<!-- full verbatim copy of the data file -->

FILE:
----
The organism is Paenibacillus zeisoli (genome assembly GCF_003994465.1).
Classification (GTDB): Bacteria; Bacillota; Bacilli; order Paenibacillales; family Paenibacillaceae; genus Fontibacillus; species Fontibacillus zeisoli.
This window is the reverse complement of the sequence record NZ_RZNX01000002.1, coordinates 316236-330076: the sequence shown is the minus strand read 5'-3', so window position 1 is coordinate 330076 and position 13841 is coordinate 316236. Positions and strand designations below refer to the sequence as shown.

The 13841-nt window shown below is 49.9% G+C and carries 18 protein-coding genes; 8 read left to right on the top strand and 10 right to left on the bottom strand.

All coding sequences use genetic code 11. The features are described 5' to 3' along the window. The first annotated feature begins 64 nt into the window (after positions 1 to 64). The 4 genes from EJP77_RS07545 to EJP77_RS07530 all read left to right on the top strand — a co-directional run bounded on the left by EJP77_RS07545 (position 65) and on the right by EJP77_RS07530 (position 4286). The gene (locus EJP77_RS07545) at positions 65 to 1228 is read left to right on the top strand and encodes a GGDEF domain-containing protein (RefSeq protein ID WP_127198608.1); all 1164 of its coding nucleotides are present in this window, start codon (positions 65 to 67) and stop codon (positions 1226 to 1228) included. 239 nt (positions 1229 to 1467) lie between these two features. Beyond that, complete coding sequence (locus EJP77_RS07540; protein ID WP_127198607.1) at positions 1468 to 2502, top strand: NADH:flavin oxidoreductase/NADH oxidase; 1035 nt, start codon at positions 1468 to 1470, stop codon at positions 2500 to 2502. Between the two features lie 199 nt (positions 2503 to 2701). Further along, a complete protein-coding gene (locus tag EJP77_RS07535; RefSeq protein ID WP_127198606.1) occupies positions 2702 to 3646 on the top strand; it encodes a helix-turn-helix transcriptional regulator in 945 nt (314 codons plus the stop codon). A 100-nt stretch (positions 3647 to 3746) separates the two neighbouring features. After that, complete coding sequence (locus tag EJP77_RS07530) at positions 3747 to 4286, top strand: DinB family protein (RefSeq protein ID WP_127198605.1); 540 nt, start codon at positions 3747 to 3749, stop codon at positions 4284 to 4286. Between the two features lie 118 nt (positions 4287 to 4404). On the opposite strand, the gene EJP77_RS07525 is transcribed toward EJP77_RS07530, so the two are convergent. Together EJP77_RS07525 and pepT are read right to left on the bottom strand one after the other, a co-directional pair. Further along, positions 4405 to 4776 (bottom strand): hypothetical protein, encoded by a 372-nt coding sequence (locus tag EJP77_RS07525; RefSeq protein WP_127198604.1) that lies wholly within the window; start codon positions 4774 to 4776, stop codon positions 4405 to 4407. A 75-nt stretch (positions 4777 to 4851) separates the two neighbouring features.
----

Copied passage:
The organism is Paenibacillus zeisoli (genome assembly GCF_003994465.1).
Classification (GTDB): Bacteria; Bacillota; Bacilli; order Paenibacillales; family Paenibacillaceae; genus Fontibacillus; species Fontibacillus zeisoli.
This window is the reverse complement of the sequence record NZ_RZNX01000002.1, coordinates 316236-330076: the sequence shown is the minus strand read 5'-3', so window position 1 is coordinate 330076 and position 13841 is coordinate 316236. Positions and strand designations below refer to the sequence as shown.

The 13841-nt window shown below is 49.9% G+C and carries 18 protein-coding genes; 8 read left to right on the top strand and 10 right to left on the bottom strand.

All coding sequences use genetic code 11. The features are described 5' to 3' along the window. The first annotated feature begins 64 nt into the window (after positions 1 to 64). The 4 genes from EJP77_RS07545 to EJP77_RS07530 all read left to right on the top strand — a co-directional run bounded on the left by EJP77_RS07545 (position 65) and on the right by EJP77_RS07530 (position 4286). The gene (locus EJP77_RS07545) at positions 65 to 1228 is read left to right on the top strand and encodes a GGDEF domain-containing protein (RefSeq protein ID WP_127198608.1); all 1164 of its coding nucleotides are present in this window, start codon (positions 65 to 67) and stop codon (positions 1226 to 1228) included. 239 nt (positions 1229 to 1467) lie between these two features. Beyond that, complete coding sequence (locus EJP77_RS07540; protein ID WP_127198607.1) at positions 1468 to 2502, top strand: NADH:flavin oxidoreductase/NADH oxidase; 1035 nt, start codon at positions 1468 to 1470, stop codon at positions 2500 to 2502. Between the two features lie 199 nt (positions 2503 to 2701). Further along, a complete protein-coding gene (locus tag EJP77_RS07535; RefSeq protein ID WP_127198606.1) occupies positions 2702 to 3646 on the top strand; it encodes a helix-turn-helix transcriptional regulator in 945 nt (314 codons plus the stop codon). A 100-nt stretch (positions 3647 to 3746) separates the two neighbouring features. After that, complete coding sequence (locus tag EJP77_RS07530) at positions 3747 to 4286, top strand: DinB family protein (RefSeq protein ID WP_127198605.1); 540 nt, start codon at positions 3747 to 3749, stop codon at positions 4284 to 4286. Between the two features lie 118 nt (positions 4287 to 4404). On the opposite strand, the gene EJP77_RS07525 is transcribed toward EJP77_RS07530, so the two are convergent. Together EJP77_RS07525 and pepT are read right to left on the bottom strand one after the other, a co-directional pair. Further along, positions 4405 to 4776 (bottom strand): hypothetical protein, encoded by a 372-nt coding sequence (locus tag EJP77_RS07525; RefSeq protein WP_127198604.1) that lies wholly within the window; start codon positions 4774 to 4776, stop codon positions 4405 to 4407. A 75-nt stretch (positions 4777 to 4851) separates the two neighbouring features.